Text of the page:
This Shabbat, we conclude the book of Genesis– Bereshit. If we were to summarize it in a few words, we could say that its content revolves around how families come together and fall apart, navigating through problems and differences.
Moving beyond the initial chapters of creation and how humanity takes shape and learns (or teaches the reader), from the moment Abraham decides to leave his homeland to follow the divine call, we learn about the disruptive nature of families. We learn how parents can influence their children's lives to the extent that they cause separation, hatred, and even modifications in their characters, turning great men into small beings who retreat into themselves and lose their brilliance.
We learn how brothers who could have grown up in peace end up avoiding each other or causing deep wounds that lead to separations, aggression, and lasting differences in some cases. We also learn about reconciliations, forgiveness, and how common sense can prevail even when we are hurt and locked in our justified or unjustified grievances, making it possible to restore severed ties.
The book of Genesis is a complex lesson in evolutionary family psychology that concludes in the best way a family can hope for: everyone gathered, children and grandchildren around the grandfather who blesses continuity.
Parashat Vayechi is the portion of Jacob's farewell and the loving blessing toward his grandchildren, the sons of Joseph, and the somewhat tense settling of accounts with his other 11 sons. Each one is blessed according to their attitudes and decisions made during their lives: some correct, others not.
I cannot help but emphasize that in this last family gathering with the patriarch, there is a painful and demanding absence. The absence of Dinah, the thirteenth daughter, is an inexplicable and somewhat unfair decision that leaves us with a bitter taste in an almost happy ending.
Nevertheless, it is the first time in the narrative that we find the family gathered at the deathbed of one of the patriarchs. This did not happen when Abraham died, nor with Isaac. It is also the first time a father blesses on his deathbed, a kind of last attempt to pass on a legacy to children and grandchildren.
When we begin the book of Exodus, Shemot, next week, we will enter a different stage: the formation of our People of Israel. But this cannot be possible without the formation and consolidation of what started as a family, evolved into a kind of clan, and continued to grow into a people through law: the Torah.
This evolution shows us, proclaims to us, that the foundation must be strong and well-constituted to become a people deserving of the Torah and able to follow its laws and teachings. We must work towards healing the discord in our families. We must strive to return to those family "photos" that keep us united. Then continue to grow, confirming a large community that unites congregations, which in turn supports joint work and coexistence in our city, in our country.
I do not agree with the message that there should be no divisions, no religions, no countries, or no differences. Differences exist and will continue to exist. It's about accepting and respecting those who think differently. It's about taking into account the truth of others in front of us. It's about finding agreements with those with whom we want to share, be they individuals or congregations.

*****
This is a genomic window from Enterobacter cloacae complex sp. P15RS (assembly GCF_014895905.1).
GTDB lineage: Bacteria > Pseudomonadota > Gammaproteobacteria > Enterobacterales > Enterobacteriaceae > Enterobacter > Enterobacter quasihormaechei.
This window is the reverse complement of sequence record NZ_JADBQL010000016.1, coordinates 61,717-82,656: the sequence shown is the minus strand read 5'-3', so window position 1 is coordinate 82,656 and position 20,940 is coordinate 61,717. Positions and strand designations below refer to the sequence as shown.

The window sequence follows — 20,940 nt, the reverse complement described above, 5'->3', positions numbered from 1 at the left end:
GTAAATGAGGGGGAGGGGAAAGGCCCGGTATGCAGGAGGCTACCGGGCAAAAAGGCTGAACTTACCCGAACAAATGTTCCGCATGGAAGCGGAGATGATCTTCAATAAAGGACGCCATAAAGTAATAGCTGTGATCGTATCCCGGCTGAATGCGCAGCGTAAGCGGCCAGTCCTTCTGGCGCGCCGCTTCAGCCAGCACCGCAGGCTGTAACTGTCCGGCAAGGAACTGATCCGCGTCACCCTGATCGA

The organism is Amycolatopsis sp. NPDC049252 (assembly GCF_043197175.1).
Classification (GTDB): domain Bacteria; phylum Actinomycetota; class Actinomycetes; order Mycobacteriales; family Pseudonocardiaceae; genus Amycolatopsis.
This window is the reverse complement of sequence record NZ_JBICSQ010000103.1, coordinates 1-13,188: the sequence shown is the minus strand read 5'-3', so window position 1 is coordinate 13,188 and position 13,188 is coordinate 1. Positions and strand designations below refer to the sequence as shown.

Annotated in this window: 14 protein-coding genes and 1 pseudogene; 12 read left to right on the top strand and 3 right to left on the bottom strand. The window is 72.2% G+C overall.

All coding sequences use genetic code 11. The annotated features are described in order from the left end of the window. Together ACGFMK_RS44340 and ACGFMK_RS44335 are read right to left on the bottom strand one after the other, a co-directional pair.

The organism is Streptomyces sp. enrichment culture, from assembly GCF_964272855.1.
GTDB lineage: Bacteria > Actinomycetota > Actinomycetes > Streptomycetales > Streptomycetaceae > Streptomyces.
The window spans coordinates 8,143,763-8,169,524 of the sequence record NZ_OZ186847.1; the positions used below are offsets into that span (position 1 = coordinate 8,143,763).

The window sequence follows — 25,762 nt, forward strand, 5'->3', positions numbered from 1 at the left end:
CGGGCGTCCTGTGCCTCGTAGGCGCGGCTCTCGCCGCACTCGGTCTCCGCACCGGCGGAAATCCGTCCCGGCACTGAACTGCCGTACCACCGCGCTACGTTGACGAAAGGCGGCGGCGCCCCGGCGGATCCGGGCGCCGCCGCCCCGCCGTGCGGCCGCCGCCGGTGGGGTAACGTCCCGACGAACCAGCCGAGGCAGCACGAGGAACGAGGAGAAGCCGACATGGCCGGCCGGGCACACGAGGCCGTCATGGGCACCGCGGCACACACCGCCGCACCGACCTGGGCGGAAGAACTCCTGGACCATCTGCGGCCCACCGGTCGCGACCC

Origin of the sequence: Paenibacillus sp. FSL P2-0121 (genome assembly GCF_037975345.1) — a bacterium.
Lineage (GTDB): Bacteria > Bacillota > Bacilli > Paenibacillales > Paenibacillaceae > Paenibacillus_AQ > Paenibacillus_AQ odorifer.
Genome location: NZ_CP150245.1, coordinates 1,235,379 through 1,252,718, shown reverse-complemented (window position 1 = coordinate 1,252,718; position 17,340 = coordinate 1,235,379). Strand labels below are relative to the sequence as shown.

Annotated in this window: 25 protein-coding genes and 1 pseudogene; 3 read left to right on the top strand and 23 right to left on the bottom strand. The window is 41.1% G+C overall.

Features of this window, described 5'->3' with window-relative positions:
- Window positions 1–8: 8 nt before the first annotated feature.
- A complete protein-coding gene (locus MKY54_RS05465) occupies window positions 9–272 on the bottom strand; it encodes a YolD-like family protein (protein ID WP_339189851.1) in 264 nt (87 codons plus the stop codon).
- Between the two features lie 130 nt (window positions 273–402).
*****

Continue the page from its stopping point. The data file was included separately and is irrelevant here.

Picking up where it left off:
We can build better coexistence, and we can strengthen ourselves as a Community. It's just a matter of looking ahead to a better future without forgetting that our past, our tradition, and our Jewish being do not discriminate against others for being or thinking differently. On the contrary, they accept those differences with respect and integrate those who approach with sincerity and peace.
Then comes the blessing, just as Jacob gave it to his children and grandchildren.
When we finish reading each of the books of the Torah, we exclaim: HAZAK HAZAK V'NIT'HAZEK (be strong, strong, and let us strengthen). This Shabbat, let us make this exclamation a daily ritual. Let us cry out for the return of the hostages who still await to come back home and are awaited by their loved ones and let us strongly denounce the silence of international organizations with a marked antisemitic bias.
Hazak v'nit'hazek. We need to strengthen ourselves; we owe it to ourselves, and we owe it to those who are putting their bodies on the line to sustain the home we want to continue having in Medinat Israel.
In this Parasha, Ya'akov blesses his sons and omits blessing Dinah, his only daughter. On this Shabbat Vayechi, let us attempt to weave a blessing for the Dinas of 2023, representing the struggle for each and every woman of our people, bearers of our identity and continuity.
Let us invoke for the safe return of all hostages. Let us continue to trust that understanding and harmony will prevail among the different sectors of our Family–Tribe-Nation.
May 2024 witness the promise inscribed in the Psalm: Ure'eh banim l'vanecha shalom al Yisroel (and you will see the sons of your sons, peace upon Israel).
May we be blessed as individuals, as families, as sister congregations, and as a people.
Shabbat Shalom and Happy New Year!
Rabbi Gustavo Geier